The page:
Pan of Pronghorn Bedded Down in Snow

A.M. Ruttle

Jackson Hole, United States

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  • Artwork Comments 35

Wall Art

Artist's Description

The pronghorn antelope (Antilocarpa americana) is skittish but often seen around the state of Wyoming, USA. My personal favorite encounter was seeing an antelope fawn being born then taking its first steps in Grand Teton National Park. This shot is from Casper in the center of the state, and bears a striking resemblance to a cave drawing in Lascaux, France, according to a French artist who is knowledgeable about rock art.

Featured in:
- World Wildlife Photography, January 2010, thank you so much!
- Antlers, Racks, and Other Horned Animals, February 2010, thanks so much!

Canon 40D, Canon 100-400 IS lens, f 14, 1/400, focal length 350mm. Views 148 as of 12 January 2010, thanks to all who have dropped in, and those who have purchased prints.

Interesting background on Pronghorn Migration…
“The pronghorn (Antilocarpa americana) that summer in Jackson Hole migrate annually between there and wintering areas in the Green River basin. Documented round trip migration distances from 175 to 330 miles make this the longest known terrestrial animal migration in the 48 contiguous states.” source: USDA Forest Service, Bridger-Teton National Forest, Wyoming.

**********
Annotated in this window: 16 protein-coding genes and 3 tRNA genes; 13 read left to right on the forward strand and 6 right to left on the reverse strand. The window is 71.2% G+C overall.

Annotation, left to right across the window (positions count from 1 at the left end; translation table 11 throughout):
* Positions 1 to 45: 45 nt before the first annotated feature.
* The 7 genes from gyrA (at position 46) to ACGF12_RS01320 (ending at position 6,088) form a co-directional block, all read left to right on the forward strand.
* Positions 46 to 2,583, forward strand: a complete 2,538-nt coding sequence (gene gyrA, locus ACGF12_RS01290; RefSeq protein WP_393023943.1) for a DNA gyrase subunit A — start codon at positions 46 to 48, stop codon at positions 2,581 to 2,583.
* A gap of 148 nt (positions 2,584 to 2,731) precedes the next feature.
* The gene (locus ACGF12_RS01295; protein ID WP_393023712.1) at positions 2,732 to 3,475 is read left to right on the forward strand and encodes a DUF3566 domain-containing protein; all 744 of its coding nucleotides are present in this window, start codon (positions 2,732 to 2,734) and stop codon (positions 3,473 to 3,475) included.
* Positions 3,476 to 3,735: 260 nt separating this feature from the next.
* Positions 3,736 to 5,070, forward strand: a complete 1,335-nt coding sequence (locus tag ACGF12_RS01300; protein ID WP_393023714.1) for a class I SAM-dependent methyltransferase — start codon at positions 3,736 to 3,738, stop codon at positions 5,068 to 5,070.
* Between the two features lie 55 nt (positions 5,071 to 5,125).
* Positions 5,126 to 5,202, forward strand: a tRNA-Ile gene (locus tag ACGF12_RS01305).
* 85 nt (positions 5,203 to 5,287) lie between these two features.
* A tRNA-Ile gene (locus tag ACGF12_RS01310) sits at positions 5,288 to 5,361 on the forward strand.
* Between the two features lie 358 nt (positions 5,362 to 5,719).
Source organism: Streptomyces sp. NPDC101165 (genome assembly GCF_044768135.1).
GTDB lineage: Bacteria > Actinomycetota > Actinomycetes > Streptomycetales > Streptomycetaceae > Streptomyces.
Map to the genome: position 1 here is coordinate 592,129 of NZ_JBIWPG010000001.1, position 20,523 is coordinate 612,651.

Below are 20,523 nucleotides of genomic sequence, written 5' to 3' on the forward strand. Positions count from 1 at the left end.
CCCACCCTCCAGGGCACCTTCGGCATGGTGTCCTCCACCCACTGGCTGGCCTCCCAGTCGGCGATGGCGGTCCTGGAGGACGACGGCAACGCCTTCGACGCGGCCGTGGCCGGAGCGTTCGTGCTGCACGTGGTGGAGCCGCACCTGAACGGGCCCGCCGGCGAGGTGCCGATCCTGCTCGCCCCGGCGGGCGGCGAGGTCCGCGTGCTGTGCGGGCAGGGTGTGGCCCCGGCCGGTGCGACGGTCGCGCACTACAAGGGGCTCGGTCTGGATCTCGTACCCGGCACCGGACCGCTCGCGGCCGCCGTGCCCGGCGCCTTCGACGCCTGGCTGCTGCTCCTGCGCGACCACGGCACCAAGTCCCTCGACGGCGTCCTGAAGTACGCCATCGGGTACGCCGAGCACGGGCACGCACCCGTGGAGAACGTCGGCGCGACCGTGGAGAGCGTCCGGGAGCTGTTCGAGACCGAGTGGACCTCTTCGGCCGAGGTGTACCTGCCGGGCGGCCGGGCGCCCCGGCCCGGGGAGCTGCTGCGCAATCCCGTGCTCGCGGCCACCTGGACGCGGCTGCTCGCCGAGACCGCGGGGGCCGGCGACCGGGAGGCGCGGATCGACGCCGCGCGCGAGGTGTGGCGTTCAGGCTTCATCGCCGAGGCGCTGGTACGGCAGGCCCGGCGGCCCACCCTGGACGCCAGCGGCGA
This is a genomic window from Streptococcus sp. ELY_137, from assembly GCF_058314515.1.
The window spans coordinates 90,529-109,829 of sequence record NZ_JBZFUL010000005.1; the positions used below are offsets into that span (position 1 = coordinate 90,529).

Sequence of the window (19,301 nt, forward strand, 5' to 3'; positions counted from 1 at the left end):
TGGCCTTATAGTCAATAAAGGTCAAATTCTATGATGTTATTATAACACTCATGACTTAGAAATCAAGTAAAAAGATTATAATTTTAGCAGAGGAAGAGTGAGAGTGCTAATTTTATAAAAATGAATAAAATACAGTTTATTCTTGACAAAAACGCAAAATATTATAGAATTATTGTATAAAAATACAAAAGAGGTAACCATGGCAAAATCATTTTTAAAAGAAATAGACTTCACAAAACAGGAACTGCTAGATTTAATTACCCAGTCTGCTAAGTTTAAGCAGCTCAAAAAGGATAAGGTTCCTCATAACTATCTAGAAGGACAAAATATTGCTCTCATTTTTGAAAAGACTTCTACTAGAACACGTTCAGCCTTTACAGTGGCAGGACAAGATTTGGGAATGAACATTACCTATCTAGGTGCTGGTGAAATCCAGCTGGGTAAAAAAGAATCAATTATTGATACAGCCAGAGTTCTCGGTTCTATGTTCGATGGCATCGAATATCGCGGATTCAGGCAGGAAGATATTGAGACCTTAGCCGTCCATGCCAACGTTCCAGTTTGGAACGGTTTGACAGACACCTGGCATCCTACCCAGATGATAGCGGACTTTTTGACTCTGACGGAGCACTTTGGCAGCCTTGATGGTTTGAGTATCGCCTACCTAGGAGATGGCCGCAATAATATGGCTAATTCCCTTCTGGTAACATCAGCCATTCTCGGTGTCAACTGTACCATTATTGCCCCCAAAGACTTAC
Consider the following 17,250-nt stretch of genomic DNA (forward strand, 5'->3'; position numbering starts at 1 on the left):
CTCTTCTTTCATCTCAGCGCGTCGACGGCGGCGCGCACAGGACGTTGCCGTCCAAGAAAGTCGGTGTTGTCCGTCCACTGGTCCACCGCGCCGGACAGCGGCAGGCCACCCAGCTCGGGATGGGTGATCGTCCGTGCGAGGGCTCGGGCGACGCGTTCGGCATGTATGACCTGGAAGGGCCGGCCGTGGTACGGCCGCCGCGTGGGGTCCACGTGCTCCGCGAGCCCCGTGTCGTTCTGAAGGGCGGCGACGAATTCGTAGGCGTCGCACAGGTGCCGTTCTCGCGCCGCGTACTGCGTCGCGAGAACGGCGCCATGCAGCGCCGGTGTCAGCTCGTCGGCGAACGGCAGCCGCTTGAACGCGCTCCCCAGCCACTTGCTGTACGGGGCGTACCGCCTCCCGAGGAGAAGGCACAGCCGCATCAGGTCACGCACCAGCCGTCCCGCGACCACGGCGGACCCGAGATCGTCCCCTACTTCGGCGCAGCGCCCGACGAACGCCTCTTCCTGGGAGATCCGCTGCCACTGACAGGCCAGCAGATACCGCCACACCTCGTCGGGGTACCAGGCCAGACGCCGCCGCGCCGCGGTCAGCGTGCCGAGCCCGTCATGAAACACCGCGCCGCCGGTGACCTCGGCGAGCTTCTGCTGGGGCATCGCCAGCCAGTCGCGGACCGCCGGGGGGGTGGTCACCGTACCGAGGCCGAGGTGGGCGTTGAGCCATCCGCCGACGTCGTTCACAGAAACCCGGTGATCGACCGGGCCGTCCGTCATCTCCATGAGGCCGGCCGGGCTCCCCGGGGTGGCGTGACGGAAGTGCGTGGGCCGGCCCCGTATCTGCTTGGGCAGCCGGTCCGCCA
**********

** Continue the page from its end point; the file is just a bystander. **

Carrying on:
“Ancient Pronghorn Path Becomes First U.S. Wildlife Migration Corridor
JACKSON, Wyoming, June 17, 2008 (ENS) – To protect the 150-mile round-trip movement of pronghorn in the Greater Yellowstone ecosystem, the U.S. Forest Service has established the nation’s first designated wildlife migration corridor – the Path of the Pronghorn.
This seasonal movement of pronghorn antelope, Antilocapra americana, between Grand Teton National Park and the Upper Green River Valley in northwestern Wyoming is the longest remaining migration of any land mammal in the lower 48 states.

“This represents a tremendous conservation victory and demonstrates that by working together we can find solutions to preserve our nation’s wildlife heritage,” said Dr. Kim Murray Berger, a biologist with the Wildlife Conservation Society who has studied the pronghorn migration since 2003." Source:

Compare this shot to this “rock art” frieze from Lascaux, France, circa 23,000 years old: click here

Artwork Comments

  • dolphindancer
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  • Ann  Van Breemen
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